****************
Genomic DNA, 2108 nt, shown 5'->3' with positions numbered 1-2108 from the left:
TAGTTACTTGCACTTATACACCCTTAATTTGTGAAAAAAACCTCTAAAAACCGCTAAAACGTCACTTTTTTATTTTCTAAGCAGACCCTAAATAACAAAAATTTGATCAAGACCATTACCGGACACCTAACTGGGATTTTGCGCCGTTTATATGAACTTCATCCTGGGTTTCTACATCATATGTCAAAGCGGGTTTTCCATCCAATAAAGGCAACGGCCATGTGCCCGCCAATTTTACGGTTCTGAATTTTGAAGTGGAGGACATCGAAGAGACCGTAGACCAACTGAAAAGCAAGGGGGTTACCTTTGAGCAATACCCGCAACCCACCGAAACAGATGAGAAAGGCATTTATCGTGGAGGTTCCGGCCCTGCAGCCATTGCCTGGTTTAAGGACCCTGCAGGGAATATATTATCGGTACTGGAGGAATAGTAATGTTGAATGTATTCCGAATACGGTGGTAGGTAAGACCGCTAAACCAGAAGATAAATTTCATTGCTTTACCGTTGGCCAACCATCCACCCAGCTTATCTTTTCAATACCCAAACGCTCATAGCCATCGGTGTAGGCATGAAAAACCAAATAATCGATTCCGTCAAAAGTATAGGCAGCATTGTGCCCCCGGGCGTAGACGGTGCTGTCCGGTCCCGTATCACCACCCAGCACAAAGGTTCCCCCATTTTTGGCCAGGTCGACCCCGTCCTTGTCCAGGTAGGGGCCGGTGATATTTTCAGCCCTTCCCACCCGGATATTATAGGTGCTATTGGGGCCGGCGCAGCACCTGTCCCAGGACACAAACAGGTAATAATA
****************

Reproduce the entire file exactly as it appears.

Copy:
Genomic DNA, 2108 nt, shown 5'->3' with positions numbered 1-2108 from the left:
TAGTTACTTGCACTTATACACCCTTAATTTGTGAAAAAAACCTCTAAAAACCGCTAAAACGTCACTTTTTTATTTTCTAAGCAGACCCTAAATAACAAAAATTTGATCAAGACCATTACCGGACACCTAACTGGGATTTTGCGCCGTTTATATGAACTTCATCCTGGGTTTCTACATCATATGTCAAAGCGGGTTTTCCATCCAATAAAGGCAACGGCCATGTGCCCGCCAATTTTACGGTTCTGAATTTTGAAGTGGAGGACATCGAAGAGACCGTAGACCAACTGAAAAGCAAGGGGGTTACCTTTGAGCAATACCCGCAACCCACCGAAACAGATGAGAAAGGCATTTATCGTGGAGGTTCCGGCCCTGCAGCCATTGCCTGGTTTAAGGACCCTGCAGGGAATATATTATCGGTACTGGAGGAATAGTAATGTTGAATGTATTCCGAATACGGTGGTAGGTAAGACCGCTAAACCAGAAGATAAATTTCATTGCTTTACCGTTGGCCAACCATCCACCCAGCTTATCTTTTCAATACCCAAACGCTCATAGCCATCGGTGTAGGCATGAAAAACCAAATAATCGATTCCGTCAAAAGTATAGGCAGCATTGTGCCCCCGGGCGTAGACGGTGCTGTCCGGTCCCGTATCACCACCCAGCACAAAGGTTCCCCCATTTTTGGCCAGGTCGACCCCGTCCTTGTCCAGGTAGGGGCCGGTGATATTTTCAGCCCTTCCCACCCGGATATTATAGGTGCTATTGGGGCCGGCGCAGCACCTGTCCCAGGACACAAACAGGTAATAATA